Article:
“aims to encourage behaviour change amongst individuals and communities so they can cope better with the environmental, economic and social impacts of a changing climate. Vulnerable people, including those on low-incomes or older people are less likely to cope with the negative effects of climate change such as floods and heat waves or severe cold weather.”

Existing initiatives that are in line for development include the expansion of Edible Landscapes London Ltd, operating out of the plant nursery in Finsbury Park, with a view to increasing the number of social enterprises operating from the site and creating a local “Food Hub”. This would see the emergence of the site as an outlet for affordable locally produced food, including fresh and preserved produce, offering advice, information and training on local food production in a friendly and welcoming environment.

In It to Win It!

Once plans are drawn up ten of the thirty nationwide projects will be selected later this year to receive up to £1 million to pursue and deliver their projects. Learning gained from the ten funded projects over five years will be shared with other communities in England to inform and influence others about making communities more sustainable.

We’ll keep our fingers crossed but we’re in with a great shout of getting the jackpot funding and pursuing an initiative that will make a real difference to the area. Congratulations to all the other Transition groups involved elsewhere in the country and best of luck with your projects!

Comments are now closed on this site, please visit Rob Hopkins' blog at Transition Network to read new posts and take part in discussions.

5 Comments

John Robottom
12 Mar 9:45am

Congratulations to all the successful Transition initiatives. It would be helpful to be able to compare these successful bids with our unsuccessful one in Sefton, Merseyside, and learn where we went wrong.

Fay Clark
12 Mar 3:16pm

Hi Jo, I have a glut of bluebells which I throw out every year. One of my ideas would be to plant some of them around the trees in Finsbury Park near the Alexandra Grove gate. Is this possible, would I need permission.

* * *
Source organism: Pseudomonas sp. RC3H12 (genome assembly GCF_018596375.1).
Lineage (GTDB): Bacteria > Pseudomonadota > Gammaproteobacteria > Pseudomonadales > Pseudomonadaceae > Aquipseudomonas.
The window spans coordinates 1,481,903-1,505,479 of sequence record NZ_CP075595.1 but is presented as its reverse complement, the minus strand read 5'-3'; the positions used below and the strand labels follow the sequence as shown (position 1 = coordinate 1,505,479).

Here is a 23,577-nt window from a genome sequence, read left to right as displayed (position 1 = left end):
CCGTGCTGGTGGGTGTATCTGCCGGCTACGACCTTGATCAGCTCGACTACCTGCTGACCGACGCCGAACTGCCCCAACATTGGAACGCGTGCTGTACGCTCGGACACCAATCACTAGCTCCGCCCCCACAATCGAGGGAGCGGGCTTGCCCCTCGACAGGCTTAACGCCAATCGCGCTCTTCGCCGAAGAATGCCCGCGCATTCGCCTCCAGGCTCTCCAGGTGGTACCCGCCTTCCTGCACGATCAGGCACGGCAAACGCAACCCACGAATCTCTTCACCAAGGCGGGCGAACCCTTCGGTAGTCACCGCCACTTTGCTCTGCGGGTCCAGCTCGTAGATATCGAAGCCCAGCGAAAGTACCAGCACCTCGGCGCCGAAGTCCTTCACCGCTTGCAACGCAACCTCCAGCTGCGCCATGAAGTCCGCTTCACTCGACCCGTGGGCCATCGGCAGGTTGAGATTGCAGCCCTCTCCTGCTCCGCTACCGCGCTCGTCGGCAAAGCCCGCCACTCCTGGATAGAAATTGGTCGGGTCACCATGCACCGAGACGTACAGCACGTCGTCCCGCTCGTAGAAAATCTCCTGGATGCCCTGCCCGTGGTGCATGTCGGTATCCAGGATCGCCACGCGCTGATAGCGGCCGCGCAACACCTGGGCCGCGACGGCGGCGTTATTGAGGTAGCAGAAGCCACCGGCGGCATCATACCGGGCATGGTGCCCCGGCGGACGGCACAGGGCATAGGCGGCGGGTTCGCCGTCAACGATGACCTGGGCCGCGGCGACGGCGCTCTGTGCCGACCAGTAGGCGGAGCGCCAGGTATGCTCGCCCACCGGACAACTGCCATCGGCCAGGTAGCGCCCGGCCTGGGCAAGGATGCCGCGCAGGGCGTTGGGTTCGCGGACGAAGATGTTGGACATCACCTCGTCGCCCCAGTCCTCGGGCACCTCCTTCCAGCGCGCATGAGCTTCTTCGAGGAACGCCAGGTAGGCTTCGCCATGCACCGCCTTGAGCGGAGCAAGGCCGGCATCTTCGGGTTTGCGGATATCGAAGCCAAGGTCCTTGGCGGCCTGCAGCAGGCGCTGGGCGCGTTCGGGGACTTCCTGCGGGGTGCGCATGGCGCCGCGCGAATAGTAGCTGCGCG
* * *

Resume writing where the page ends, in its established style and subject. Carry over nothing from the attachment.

Fay

Jo Homan
12 Mar 8:10pm

John, I’m happy to upload our application form somewhere online and could ask Peter at Frome to do the same. Think the range and strength of the organisations in the partnership would have been a factor. They probably had shedloads of applications and were probably trying to get a certain number from each area as well – I’d guess.

I can’t take credit for the application (mostly written by Simon Donovan at Manor House Development Trust) or even this press release (that was Rob Francis at MHDT tweaked by Tom Purcell of TFP). I did, however, call the original meeting, with some encouragement from Fran Bury at LB Hackney :-)

John Robottom
13 Mar 9:56am

A look at your application would be very helpful to those of us less experienced. Our bid was organised by Sefton CVS at very short notice so was rather rushed.

Trugs
14 Mar 10:07am

A sort of grant application-speak seems to be required, especially for the Big Lottery grants. I’m in awe of those who are sufficiently fluent in it to achieve public funding to make good things happen on the ground in communities. Should we be aware though of grant dependency ? Grants and seedcorn cash can help things to happen sooner and faster but can also create vulnerabilities. While applying for and taking any cash that Transition groups can use more sensibly than Big Government can, perhaps we need to be mindful of the risk of becoming reliant on state handouts. A resilient community (seems to me) is one with a minimum of vulnerabilities to external influences and dependencies, especially the vagaries of government.